The COVID-19 pandemic caused multiple shocks to businesses in Zimbabwe, with close to 90 percent of formal businesses suspending operations for about seven weeks on average since the outbreak of the pandemic in the country in March, according to a survey by the World Bank (WB).
The impact is largest among micro and small firms in the textiles sector in Harare, and among exporters, the WB said in the survey carried out on 813 firms between June 12 and July 13.
The firms surveyed to determine the impact of COVID-19 are in four provinces namely Harare, Bulawayo, Manicaland, and Midlands.
“Most (86 percent) experienced a drop in demand, and disruptions to supply of input, raw material and merchandize for resale (76 percent),” the WB said in its report released Monday.
However, large firms and those in the food sector seem to be less impacted by the pandemic, the WB said.
It said firms took several measures to minimize the financial impact of the shocks, including repurposing and using technology to boost demand.
Close to half of the firms adapted their products or services to evolving demand while 30 percent adjusted their ways of delivering goods or services.
Twenty-seven percent of the firms started or increased online business activities while 26 percent reported starting or increasing remote work, according to the research findings.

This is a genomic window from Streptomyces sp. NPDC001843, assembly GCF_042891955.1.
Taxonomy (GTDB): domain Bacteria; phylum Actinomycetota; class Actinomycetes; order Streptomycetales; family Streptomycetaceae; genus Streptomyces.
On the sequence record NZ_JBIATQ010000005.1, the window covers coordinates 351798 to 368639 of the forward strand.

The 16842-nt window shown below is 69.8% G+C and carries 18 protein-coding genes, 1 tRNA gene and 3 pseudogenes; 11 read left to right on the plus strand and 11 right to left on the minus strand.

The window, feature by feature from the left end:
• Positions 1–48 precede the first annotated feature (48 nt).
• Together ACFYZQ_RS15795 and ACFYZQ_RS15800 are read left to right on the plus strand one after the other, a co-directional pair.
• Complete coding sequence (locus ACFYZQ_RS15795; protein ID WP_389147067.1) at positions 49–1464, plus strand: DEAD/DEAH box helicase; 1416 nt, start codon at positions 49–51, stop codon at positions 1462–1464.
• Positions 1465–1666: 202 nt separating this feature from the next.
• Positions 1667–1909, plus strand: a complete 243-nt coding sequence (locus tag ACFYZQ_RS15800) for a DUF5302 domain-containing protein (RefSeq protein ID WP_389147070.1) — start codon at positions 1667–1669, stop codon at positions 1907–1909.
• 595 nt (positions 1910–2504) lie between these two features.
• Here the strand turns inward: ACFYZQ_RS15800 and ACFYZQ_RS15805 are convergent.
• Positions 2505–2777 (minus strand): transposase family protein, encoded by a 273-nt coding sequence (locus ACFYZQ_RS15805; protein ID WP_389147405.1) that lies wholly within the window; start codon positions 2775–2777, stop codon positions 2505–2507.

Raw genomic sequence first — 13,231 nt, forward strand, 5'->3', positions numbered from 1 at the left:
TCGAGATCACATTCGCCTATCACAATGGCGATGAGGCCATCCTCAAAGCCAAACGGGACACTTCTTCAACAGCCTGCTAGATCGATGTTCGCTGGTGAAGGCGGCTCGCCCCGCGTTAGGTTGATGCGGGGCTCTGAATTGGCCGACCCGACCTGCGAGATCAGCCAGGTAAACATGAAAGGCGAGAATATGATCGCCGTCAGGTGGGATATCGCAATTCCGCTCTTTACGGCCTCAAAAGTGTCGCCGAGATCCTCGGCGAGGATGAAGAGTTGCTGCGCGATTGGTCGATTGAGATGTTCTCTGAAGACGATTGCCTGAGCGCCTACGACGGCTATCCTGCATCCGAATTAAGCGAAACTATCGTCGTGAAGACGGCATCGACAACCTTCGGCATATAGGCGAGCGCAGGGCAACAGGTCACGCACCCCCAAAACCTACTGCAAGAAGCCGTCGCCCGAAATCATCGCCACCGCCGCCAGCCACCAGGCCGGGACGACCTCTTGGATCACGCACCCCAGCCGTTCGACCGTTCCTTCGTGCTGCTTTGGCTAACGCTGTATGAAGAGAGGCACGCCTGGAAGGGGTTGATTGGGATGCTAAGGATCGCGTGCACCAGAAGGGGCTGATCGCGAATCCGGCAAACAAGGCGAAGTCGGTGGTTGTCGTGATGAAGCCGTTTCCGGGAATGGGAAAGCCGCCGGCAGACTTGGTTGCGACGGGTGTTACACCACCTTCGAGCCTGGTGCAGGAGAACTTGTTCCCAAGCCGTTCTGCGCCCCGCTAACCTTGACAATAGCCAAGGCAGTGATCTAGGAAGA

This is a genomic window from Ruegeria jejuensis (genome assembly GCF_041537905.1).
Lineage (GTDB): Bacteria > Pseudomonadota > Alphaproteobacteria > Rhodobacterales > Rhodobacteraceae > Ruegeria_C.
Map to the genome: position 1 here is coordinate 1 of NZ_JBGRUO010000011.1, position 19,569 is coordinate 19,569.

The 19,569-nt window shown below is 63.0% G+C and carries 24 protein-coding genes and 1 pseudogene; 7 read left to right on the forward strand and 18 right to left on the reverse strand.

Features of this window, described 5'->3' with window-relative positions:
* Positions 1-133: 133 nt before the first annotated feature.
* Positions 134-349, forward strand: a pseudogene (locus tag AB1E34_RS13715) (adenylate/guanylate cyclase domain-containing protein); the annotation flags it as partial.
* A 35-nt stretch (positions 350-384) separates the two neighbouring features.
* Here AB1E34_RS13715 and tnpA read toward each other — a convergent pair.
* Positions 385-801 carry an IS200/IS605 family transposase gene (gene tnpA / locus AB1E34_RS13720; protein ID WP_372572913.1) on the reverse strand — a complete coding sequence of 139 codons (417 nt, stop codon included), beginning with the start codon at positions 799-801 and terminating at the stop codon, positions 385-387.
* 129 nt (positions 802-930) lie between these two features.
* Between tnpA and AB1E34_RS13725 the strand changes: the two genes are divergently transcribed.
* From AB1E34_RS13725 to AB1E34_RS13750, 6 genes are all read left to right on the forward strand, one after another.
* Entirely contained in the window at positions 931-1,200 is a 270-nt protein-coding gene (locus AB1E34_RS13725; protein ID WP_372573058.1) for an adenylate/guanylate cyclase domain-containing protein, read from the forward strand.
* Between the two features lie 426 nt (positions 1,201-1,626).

Firms made adjustments to their workforce, with the reduction in working hours as the most common adjustment that was implemented by 94 percent of the firms, followed by a reduction in temporary employees.
About 37 percent of the firms have also reduced wages, while 26 percent of the firms reduced the number of permanent employees.
“On average, firms shed about 10 percent of their full-time permanent employees compared to February 2020,” the WB said.
The WB further noted that despite all the mitigation measures taken by firms, the pandemic has had a significant impact on their financial wellbeing.
For an average firm, sales in May-June contracted by 51 percent compared to the levels in 2019 while the magnitude of the damage is further visible from the financial woes facing the business, where about 90 percent have reported having liquidity and cash flow shortages, it said.
“As a sign of potential ripple effect, about 64 percent of the firms had to delay payment to service providers and tax authority,” the WB said.
Zimbabwe has now reopened most sectors of its economy after a five-month shutdown due to the pandemic.
The country has recorded 7,683 COVID-19 cases, 5,924 recoveries, and 225 deaths as of Sunday.